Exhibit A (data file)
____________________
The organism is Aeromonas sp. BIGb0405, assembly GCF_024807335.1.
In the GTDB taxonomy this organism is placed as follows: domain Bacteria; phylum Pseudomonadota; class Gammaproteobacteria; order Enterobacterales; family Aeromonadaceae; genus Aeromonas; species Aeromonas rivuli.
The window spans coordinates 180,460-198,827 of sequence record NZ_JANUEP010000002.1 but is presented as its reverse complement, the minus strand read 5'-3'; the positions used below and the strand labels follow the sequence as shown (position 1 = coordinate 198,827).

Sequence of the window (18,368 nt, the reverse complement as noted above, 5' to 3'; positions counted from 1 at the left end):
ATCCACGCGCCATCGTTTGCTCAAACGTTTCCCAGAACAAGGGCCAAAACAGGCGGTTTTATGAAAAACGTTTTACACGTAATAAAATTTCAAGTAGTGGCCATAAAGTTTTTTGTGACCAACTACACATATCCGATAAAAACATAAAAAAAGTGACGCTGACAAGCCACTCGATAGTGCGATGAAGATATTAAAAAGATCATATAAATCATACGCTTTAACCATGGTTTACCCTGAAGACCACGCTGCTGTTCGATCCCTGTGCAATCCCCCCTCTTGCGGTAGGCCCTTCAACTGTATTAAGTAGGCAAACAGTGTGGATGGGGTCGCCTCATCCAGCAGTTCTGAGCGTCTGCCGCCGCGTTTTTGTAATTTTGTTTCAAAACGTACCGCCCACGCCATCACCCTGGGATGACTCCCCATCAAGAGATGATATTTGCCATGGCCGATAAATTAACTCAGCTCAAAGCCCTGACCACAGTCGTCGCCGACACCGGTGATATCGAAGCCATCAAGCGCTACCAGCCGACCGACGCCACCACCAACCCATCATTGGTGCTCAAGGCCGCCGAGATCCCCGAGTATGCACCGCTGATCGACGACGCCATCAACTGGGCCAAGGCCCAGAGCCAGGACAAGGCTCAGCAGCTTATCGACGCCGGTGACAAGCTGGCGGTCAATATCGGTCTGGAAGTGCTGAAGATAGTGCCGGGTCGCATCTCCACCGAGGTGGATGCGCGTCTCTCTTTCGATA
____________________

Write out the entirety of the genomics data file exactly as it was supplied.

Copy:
The organism is Aeromonas sp. BIGb0405, assembly GCF_024807335.1.
In the GTDB taxonomy this organism is placed as follows: domain Bacteria; phylum Pseudomonadota; class Gammaproteobacteria; order Enterobacterales; family Aeromonadaceae; genus Aeromonas; species Aeromonas rivuli.
The window spans coordinates 180,460-198,827 of sequence record NZ_JANUEP010000002.1 but is presented as its reverse complement, the minus strand read 5'-3'; the positions used below and the strand labels follow the sequence as shown (position 1 = coordinate 198,827).

Sequence of the window (18,368 nt, the reverse complement as noted above, 5' to 3'; positions counted from 1 at the left end):
ATCCACGCGCCATCGTTTGCTCAAACGTTTCCCAGAACAAGGGCCAAAACAGGCGGTTTTATGAAAAACGTTTTACACGTAATAAAATTTCAAGTAGTGGCCATAAAGTTTTTTGTGACCAACTACACATATCCGATAAAAACATAAAAAAAGTGACGCTGACAAGCCACTCGATAGTGCGATGAAGATATTAAAAAGATCATATAAATCATACGCTTTAACCATGGTTTACCCTGAAGACCACGCTGCTGTTCGATCCCTGTGCAATCCCCCCTCTTGCGGTAGGCCCTTCAACTGTATTAAGTAGGCAAACAGTGTGGATGGGGTCGCCTCATCCAGCAGTTCTGAGCGTCTGCCGCCGCGTTTTTGTAATTTTGTTTCAAAACGTACCGCCCACGCCATCACCCTGGGATGACTCCCCATCAAGAGATGATATTTGCCATGGCCGATAAATTAACTCAGCTCAAAGCCCTGACCACAGTCGTCGCCGACACCGGTGATATCGAAGCCATCAAGCGCTACCAGCCGACCGACGCCACCACCAACCCATCATTGGTGCTCAAGGCCGCCGAGATCCCCGAGTATGCACCGCTGATCGACGACGCCATCAACTGGGCCAAGGCCCAGAGCCAGGACAAGGCTCAGCAGCTTATCGACGCCGGTGACAAGCTGGCGGTCAATATCGGTCTGGAAGTGCTGAAGATAGTGCCGGGTCGCATCTCCACCGAGGTGGATGCGCGTCTCTCTTTCGATA